Some ads are just so good, you have to tear them out and keep them. In fact, many people will advise you to do just that. It’s for inspiration, right? But sometimes “inspiration” can get in the way of “creation”. Find out how to use other ads to help you—and when having them around is a really bad idea…
Today’s question comes from Candace H. who asks, “I read an article that recommended that I keep ‘swipe files.’ What are they and how do I do it?”
Simply put a “swipe file” is your personal collection of ads you’ve liked: things that have struck you as really clever, creative, innovative and/or effective. You might tear an ad out of a magazine, set aside a piece of direct mail, take a camera phone shot of a billboard or any number of things like that. All of these together comprise your swipe file.
Keeping a swipe file can be a good practice to get into for a couple of reasons. First, it helps train you to slow down and actually look at the ads you see all around you every day. Second, it makes you think critically about these ads: What’s good/effective/creative and why?
So, yes, it’s a good idea to keep a swipe file and, as the term “file” implies, try to keep all of your swipe in the same place. Your print swipe should all go in the same physical folder and your electronic swipe should all go in the same folder on your computer. This way, you’ll be able to find it all at once when you want to look at it.
Now, however, for the downside of swipe—and when it can actually be dangerous. Your swipe files are there to inspire you; to help you look at things in different ways and challenge yourself to be more creative. You should be flipping through your swipe file in between projects or at the very, very initial stages of concepting a project.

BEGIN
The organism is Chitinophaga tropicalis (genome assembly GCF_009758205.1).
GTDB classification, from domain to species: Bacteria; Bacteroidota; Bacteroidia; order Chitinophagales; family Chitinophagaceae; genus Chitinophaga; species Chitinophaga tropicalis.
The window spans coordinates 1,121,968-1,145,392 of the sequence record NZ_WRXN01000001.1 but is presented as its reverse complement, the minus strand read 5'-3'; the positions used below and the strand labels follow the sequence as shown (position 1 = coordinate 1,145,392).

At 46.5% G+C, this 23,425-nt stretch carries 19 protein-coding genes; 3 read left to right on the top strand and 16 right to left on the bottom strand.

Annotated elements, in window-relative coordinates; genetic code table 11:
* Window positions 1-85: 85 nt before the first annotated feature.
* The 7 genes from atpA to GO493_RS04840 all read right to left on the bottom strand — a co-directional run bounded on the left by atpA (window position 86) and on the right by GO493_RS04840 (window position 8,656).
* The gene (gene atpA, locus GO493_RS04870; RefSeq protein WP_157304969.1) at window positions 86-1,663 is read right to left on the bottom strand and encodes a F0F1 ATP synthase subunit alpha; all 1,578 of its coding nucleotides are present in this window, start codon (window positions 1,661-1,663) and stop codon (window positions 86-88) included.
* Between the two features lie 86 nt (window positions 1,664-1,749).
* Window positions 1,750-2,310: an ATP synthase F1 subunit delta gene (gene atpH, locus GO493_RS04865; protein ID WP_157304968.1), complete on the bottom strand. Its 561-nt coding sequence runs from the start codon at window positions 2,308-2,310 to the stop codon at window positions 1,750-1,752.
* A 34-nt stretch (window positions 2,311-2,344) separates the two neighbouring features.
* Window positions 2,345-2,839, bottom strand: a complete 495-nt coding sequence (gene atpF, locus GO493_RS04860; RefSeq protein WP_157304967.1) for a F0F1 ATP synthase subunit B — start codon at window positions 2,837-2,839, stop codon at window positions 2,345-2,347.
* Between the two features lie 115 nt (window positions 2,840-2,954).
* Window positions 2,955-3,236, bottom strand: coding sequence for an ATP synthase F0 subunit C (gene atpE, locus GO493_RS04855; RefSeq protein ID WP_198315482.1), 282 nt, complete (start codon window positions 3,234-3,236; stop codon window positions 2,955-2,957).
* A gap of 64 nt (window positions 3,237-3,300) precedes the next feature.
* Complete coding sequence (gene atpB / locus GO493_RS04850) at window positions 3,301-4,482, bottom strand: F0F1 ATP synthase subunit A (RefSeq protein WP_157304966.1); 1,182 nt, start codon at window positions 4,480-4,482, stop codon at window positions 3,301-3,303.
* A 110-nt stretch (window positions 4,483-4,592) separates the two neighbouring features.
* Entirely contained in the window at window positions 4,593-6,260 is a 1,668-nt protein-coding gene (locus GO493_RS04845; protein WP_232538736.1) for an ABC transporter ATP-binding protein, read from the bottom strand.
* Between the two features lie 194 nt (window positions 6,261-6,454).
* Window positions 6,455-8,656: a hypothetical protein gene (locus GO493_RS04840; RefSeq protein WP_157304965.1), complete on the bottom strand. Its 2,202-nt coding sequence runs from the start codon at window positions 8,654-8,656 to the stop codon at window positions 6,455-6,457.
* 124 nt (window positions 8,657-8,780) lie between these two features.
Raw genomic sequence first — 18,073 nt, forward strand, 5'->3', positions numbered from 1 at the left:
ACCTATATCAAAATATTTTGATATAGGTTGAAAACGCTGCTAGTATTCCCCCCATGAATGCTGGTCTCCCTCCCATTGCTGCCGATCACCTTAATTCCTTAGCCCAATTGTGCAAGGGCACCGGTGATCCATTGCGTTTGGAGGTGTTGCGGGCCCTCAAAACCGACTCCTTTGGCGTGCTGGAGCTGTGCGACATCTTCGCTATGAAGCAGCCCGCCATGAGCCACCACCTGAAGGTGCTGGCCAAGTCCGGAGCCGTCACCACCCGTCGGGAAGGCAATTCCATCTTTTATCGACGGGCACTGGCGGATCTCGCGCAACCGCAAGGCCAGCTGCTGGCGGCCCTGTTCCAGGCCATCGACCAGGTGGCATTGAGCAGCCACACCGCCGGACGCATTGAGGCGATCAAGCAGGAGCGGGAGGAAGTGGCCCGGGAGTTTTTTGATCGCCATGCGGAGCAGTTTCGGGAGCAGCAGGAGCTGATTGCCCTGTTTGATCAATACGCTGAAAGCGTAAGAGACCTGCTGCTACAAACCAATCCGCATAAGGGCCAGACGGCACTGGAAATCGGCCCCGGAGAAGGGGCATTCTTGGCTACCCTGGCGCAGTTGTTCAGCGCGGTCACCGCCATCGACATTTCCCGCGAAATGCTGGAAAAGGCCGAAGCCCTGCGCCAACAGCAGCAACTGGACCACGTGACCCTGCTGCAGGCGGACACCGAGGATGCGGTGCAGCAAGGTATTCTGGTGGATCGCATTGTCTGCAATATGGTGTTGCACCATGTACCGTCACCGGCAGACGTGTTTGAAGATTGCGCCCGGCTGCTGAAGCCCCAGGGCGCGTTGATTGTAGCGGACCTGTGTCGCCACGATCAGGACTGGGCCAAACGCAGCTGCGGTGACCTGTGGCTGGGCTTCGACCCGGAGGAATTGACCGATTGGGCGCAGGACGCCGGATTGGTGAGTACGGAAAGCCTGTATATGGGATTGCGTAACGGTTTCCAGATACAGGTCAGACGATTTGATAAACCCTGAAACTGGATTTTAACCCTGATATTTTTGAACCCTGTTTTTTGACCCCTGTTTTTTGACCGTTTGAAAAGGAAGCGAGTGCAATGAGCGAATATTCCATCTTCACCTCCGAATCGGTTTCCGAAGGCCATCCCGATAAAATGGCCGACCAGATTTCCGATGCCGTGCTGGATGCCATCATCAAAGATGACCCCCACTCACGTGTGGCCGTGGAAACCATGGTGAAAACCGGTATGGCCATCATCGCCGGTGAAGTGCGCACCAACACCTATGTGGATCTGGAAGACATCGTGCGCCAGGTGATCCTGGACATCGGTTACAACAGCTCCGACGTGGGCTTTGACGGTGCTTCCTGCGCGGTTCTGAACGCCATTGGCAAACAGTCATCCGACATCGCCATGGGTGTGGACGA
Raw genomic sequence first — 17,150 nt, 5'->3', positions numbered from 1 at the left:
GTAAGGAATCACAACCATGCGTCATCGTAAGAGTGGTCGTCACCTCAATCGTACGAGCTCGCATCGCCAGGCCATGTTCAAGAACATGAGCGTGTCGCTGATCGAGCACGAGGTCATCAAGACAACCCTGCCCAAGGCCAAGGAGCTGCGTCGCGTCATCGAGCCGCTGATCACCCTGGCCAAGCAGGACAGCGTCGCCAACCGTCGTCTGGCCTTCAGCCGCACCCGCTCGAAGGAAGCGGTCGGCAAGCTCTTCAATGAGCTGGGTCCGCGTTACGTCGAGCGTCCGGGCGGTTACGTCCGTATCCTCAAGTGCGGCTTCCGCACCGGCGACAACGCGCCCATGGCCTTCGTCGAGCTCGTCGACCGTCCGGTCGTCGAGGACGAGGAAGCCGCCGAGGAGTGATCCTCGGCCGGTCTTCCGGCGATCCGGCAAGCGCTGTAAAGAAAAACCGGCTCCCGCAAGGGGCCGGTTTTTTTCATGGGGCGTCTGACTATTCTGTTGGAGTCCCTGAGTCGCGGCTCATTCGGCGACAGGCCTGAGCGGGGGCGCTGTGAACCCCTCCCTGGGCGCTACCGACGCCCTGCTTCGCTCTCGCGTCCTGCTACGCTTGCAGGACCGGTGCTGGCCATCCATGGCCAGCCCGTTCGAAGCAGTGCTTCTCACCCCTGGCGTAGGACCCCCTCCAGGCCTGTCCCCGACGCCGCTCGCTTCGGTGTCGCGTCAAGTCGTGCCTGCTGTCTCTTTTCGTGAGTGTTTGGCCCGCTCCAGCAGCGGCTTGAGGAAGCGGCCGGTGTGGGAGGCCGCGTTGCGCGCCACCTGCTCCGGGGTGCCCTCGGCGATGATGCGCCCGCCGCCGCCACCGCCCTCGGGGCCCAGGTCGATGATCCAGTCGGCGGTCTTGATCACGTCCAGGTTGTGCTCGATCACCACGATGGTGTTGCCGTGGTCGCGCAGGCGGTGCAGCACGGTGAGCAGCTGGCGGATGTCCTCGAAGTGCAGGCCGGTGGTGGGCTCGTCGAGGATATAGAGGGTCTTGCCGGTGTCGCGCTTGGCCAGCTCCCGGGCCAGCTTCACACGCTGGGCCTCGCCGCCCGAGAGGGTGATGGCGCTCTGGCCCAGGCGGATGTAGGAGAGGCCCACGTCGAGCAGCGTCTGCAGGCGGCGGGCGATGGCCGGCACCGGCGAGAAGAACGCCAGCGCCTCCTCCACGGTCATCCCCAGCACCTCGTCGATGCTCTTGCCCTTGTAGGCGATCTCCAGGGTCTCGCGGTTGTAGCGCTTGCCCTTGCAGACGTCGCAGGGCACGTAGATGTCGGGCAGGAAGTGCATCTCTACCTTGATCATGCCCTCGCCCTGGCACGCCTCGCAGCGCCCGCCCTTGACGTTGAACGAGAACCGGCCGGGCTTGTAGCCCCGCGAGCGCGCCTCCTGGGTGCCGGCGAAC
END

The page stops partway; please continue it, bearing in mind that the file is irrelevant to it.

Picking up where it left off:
Your swipe file actually becomes a danger, though, if you look through it when you’re trying to write. Why? Because you don’t want someone else’s words in your mind when you’re trying to come up with your own.
Part of what makes great copy so effective is that it catches your attention and stays with you—which is exactly what you don’t want when you’re trying to create copy of your own. If you look at your swipe file while you’re trying to write copy, you’re going to be influenced by those words and those turns of phrase.
At best, it’s going to make it more difficult to come up with your own copy. At worst, you’ll end up accidentally slipping in a few lines from what you’ve read (maybe even from competitors) and/or offering up second-class versions of them.
This isn’t your fault; it’s completely natural to be influenced, and even stymied, by what’s in your awareness. If you put your attention on something—thinking of a purple hippo, say—and then try to force yourself not to think about it, what’s going to happen? You won’t be able to resist thinking of a purple hippo. The same goes with great copy. If you read some lines from your swipe file and then try to forget the others and create original lines of your own…you’re going to keep going back to your swipe.
So what should you do? Build your swipe files and keep adding to them, but browse through them outside of projects. This will help you keep you fresh, plus help your brain synthesize the insights you get and then put them to use when you’re ready to create some copy for yourself.
Your turn! Do you keep swipe files? (Or will you start?) Where do you find your favorite pieces of swipe? Let us know in the comments below!
Last Updated on March 16, 2016 by Nicki Krawczyk